Bar chart showing the collaborative global north–south output for 2015 to 2022

Source: Nature Index/Dimensions by Digital Science

My first important grant came from The World Academy of Science (TWAS), which gave me around US$16,000 for one year, allowing me to build my lab and buy equipment. Next, I secured a two-year Future Leaders — African Independent Research Fellowship of roughly £300,000 (US$364,239) from the Royal Society, UK, and the African Academy of Sciences. This helped me train students and send them, and myself, around the world to attend conferences and network. I have another TWAS grant for US$35,000 to buy equipment and chemicals, and attend conferences. Global organizations need to know that although it is important to fund students in Africa and other developing regions, it is also crucial to channel funding to supervisors so they can maintain a steady stream of PhD students.

Interest from students in science has been growing in the past five to ten years, but there is very little government money available for training. The few grants that the Senegalese government provides make it difficult to do science because researchers receive only half of the money upfront; the rest is delivered once the project is done. I have never applied for a grant from the government of Senegal. At the same time, the small grants that we receive from global-north countries are not enough to buy big equipment. For example, a scanning electron microscope can cost US$1 million.

One thing that would help students in African nations is to have high-level scientific meetings convened there. Scientists in developing countries don’t have grants to travel. Organizing this type of meeting in these areas will help scientists network and develop collaborations.

SAVOUERN SOUM: Collaborate regionally to prepare future leaders

PhD student in applied ecology and management at the Royal University of Phnom Penh, Cambodia.

Savouern Soum facing camera sits in a boat on a river

Savouern Soum studies the Tonlé Sap, a vast freshwater lake in Cambodia, and its tributaries.Credit: Chhut Chheana/Wonders of the Mekong

I started my PhD in 2020 to focus on water quality in the Tonlé Sap, the largest and most productive lake in southeast Asia. Tonlé Sap is very important here in Cambodia, as well as Thailand and Vietnam, because so much food production occurs in and around it. My research suggests that fish may be declining owing to decreased water quality — notably low oxygen — around the lake, which is linked to the increased use of chemical fertilizers for rice production in the area. At the same time, additional water use upstream robs the lake of water, so the nutrients become concentrated and oxygen levels drop, harming fish.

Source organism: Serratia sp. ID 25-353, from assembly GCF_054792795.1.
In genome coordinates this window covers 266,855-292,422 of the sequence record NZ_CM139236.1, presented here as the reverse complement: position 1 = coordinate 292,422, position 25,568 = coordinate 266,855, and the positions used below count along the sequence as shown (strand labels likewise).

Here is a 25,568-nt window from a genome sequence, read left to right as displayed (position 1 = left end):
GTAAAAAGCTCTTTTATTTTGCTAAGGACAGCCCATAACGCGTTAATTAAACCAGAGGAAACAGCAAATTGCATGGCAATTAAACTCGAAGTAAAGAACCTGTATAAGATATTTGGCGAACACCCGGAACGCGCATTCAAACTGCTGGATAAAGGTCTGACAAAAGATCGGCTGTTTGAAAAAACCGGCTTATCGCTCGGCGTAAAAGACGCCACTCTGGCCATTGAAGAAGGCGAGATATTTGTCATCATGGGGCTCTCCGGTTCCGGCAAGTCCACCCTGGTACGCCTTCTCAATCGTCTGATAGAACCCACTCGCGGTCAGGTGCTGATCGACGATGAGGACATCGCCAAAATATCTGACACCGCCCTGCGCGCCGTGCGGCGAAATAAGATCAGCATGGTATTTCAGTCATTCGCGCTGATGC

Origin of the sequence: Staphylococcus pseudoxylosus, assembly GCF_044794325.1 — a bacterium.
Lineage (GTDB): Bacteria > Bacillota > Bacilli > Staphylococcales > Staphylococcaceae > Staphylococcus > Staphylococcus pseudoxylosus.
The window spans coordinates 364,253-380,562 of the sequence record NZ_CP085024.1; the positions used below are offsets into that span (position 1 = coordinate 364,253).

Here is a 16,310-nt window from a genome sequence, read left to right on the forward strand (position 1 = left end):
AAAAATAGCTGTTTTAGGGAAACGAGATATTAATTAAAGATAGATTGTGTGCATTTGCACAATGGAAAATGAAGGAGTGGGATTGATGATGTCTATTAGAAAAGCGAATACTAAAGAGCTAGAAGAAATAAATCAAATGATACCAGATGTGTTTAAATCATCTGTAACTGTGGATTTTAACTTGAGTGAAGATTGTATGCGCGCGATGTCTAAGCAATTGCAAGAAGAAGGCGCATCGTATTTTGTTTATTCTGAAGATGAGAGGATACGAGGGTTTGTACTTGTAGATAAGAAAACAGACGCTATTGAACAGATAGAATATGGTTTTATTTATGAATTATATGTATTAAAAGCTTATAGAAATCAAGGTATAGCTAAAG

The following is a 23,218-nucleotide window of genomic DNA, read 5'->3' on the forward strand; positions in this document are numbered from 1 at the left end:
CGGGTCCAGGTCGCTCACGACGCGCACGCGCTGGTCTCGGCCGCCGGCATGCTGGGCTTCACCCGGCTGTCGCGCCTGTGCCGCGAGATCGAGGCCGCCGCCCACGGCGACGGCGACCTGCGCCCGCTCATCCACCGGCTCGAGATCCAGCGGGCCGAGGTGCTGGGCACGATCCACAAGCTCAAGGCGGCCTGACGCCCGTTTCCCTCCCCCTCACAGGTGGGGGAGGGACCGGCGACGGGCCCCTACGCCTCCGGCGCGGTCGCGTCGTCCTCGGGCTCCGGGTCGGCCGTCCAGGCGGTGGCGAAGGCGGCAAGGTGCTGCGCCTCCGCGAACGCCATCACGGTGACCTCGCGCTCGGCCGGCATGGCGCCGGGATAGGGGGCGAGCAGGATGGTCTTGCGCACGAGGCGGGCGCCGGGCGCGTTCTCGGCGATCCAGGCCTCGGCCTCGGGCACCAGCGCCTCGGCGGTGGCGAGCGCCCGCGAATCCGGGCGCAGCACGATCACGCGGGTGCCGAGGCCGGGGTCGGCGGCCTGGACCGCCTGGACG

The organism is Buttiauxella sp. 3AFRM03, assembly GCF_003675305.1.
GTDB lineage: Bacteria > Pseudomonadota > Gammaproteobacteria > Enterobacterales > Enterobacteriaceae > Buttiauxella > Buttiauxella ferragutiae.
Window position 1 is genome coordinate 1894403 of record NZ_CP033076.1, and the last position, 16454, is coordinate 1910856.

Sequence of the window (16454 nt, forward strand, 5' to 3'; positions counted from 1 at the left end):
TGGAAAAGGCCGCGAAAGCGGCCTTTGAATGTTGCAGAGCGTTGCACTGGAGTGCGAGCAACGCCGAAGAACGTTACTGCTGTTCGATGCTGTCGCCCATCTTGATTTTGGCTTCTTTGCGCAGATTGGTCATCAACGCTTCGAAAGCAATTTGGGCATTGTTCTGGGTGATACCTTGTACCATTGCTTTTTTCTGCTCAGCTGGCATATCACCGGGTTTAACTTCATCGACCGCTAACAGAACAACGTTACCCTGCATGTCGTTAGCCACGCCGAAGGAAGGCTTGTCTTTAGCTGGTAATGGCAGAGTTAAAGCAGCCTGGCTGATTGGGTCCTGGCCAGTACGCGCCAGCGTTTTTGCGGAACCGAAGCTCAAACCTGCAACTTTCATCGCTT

In 2020, I got an opportunity to study water chemistry from the Wonders of the Mekong, a programme developed by the University of Nevada Global Water Center in Reno, and government agencies in the United States and Cambodia, to boost research into the Lower Mekong river basin. I learnt about the many different ways that people live around Tonlé Sap and how it’s interconnected with their lives. It’s really hard to do a PhD in Cambodia because there are limited government funds; graduate-student funding in Cambodia is primarily from other countries.

Bar chart comparing Share of the global north with the global south

Source: Nature Index/Dimensions by Digital Science

I’ve also applied for funding from NexGen Mekong Scientists, a programme supported by the US Department of State, to bring together early-career scientists in the four countries — Cambodia, Thailand, Vietnam and Laos — that depend on the Mekong River. The funding paid for my travel to Tulane University in New Orleans, Louisiana, to learn more about the work of other scientists on these same issues. There, I got experience with new field techniques and learnt how to adapt different designs to fit my study area.